You could see what was in the works for CIA Director George Tenet by the way Bush administration officials promoted Bob Woodward's Plan of Attack. Woodward, playing the role of court historian, portrays President Bush as dissatisfied after a briefing by Tenet and his deputy on weapons of mass destruction in late 2002.
''This is the best we've got?'' asks Bush.
Tenet reportedly assured Bush that it was ''a slam-dunk case'' that Iraq had such weapons, and National Security Advisor Condoleezza Rice, who was present, has confirmed Woodward's account. This provides useful yarn for White House spinners attributing the debacle in Iraq to faulty intelligence and absolving Bush. The slam-dunker is left hanging on the rim of the basket twisting in the wind, so to speak, until he falls of his own weight.
You would not know from Woodward's book that the Oct. 1, 2002, National Intelligence Estimate on Iraqi WMD -- used with Congress to hype the threat -- was written several months after the administration decided to make war on Iraq.
That decision had little to do with such weapons. It had very much to do with the imperative seen by Bush's neoconservative advisors to use military force to gain dominant influence over oil-rich Iraq and to eliminate any possible threat to Israel's security.
Secretary of State Colin Powell has admitted that the target audience for the hyped-up NIE was Congress. That estimate and its various drafts formed the centerpiece of the successful campaign to persuade our elected representatives to relinquish to the executive the war-making power vested solely in them by the framers of the Constitution.
Always eager to please, Tenet put the intelligence community to work in support of his masters' effort to play fast and loose with the Constitution. Virtually all of the NIE's conclusions have since been proven wrong. But no matter; it achieved its primary purpose.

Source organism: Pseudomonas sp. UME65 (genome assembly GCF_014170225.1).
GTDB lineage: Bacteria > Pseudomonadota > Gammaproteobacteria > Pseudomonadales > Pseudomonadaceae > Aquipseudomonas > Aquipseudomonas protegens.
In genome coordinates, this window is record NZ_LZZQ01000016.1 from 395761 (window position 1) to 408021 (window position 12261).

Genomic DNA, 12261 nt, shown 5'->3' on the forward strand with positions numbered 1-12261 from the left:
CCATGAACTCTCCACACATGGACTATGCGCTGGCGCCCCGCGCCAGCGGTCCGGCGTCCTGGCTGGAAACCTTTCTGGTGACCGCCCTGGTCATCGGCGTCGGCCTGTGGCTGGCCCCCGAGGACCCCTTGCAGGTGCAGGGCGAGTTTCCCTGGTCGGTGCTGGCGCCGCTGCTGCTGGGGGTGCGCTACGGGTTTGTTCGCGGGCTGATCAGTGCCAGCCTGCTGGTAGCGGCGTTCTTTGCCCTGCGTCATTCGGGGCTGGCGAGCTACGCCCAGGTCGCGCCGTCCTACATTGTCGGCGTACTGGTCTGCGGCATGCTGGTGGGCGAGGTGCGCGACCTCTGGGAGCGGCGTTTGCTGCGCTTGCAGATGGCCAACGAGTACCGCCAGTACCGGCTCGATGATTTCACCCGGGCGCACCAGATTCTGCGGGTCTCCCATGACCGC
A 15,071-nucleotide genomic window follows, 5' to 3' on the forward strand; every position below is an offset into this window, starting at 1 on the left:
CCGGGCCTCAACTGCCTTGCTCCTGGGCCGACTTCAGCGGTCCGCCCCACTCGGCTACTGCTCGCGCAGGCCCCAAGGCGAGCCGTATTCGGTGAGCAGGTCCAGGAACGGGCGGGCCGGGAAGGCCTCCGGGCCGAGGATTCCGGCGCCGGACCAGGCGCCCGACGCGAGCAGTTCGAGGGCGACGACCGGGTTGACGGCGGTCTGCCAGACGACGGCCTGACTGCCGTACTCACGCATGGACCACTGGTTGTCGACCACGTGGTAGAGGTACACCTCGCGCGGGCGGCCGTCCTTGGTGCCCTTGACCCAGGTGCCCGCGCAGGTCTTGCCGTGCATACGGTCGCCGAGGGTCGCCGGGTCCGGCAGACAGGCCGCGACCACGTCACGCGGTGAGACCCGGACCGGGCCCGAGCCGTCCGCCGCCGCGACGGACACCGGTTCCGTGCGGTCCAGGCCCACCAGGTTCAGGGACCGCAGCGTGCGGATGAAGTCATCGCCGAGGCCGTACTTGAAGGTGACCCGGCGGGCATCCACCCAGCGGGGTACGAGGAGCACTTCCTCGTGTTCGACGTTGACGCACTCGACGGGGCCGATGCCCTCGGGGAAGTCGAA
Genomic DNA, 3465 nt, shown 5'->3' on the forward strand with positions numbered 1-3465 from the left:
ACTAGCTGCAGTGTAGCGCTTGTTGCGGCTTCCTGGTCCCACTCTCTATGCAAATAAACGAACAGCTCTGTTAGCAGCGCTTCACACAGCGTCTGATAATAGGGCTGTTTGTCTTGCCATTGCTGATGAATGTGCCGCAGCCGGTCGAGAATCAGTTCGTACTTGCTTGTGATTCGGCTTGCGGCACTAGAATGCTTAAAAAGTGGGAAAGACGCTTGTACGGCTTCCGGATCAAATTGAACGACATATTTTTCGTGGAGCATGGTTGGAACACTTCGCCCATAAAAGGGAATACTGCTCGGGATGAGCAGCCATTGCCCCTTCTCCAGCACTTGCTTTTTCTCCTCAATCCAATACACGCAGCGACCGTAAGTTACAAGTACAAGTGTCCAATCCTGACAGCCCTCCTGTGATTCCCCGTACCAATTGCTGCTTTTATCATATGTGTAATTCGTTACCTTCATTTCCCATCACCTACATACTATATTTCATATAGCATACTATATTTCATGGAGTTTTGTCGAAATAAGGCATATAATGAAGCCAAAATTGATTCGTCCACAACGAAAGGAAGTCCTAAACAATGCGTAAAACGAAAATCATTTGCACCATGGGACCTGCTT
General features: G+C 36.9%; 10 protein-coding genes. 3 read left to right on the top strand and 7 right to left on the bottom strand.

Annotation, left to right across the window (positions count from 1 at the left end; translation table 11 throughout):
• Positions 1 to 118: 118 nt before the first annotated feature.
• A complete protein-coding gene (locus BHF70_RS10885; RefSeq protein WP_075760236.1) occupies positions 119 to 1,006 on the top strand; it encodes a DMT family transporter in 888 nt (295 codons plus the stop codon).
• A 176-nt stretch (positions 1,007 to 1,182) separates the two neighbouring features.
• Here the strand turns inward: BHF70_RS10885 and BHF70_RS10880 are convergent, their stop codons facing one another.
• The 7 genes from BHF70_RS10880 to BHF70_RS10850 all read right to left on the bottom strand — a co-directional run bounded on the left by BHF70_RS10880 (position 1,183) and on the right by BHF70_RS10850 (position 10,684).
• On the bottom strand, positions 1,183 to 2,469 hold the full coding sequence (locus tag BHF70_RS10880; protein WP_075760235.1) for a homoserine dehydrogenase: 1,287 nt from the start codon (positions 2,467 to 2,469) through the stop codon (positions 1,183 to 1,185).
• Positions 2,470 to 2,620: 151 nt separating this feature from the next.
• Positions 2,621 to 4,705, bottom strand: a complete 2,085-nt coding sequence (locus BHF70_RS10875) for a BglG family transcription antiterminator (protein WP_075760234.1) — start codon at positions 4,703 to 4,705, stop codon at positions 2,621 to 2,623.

Sadly, this is what happens when a CIA director lets himself become ''part of the team'' in the way that the president's political advisors are part of the team. Such behavior is antithetical to the director's statutory duty to tell the emperor when he is wearing no clothes. In an unguarded moment a few months ago, former House Speaker Newt Gingrich -- like Vice President Dick Cheney a frequent visitor to CIA headquarters -- told the press, ``George Tenet is so grateful to the president (presumably for not firing him on Sept. 12, 2001) that he will do anything for him.''
''Anything'' now includes taking the fall for the policy and human disaster of Iraq. As things there go from worse to worse, even some Republican leaders are saying that those responsible must be held to account.
Tenet is the first sacrificial lamb because -- team player that he is -- he can be counted upon to set a good example by taking his ''superb'' performance appraisal and leaving quietly -- burning no bridges. And when in the coming weeks the Senate Intelligence Committee and the 9/11 Commission issue reports strongly critical of the performance of U.S. intelligence, administration spokespersons will stop the buck at Tenet's desk, saying, ``Yes, it was a bad show, but now he's gone.''
This will blow convenient smoke over the actual reasons for the war and protect its neoconservative authors.
For Tenet, though, it renders a certain poetic justice, because the unforgivable sin in intelligence analysis is telling policymakers what you think they want to hear -- in the case of Iraq, justifying with cooked ''intelligence'' what they have already decided to do.
Sycophancy has no place in intelligence work -- and especially not on issues of war and peace.
Ray McGovern was a CIA analyst for 27 years and is the author of A Compromised CIA: What Can Be Done?, which will be published next month.
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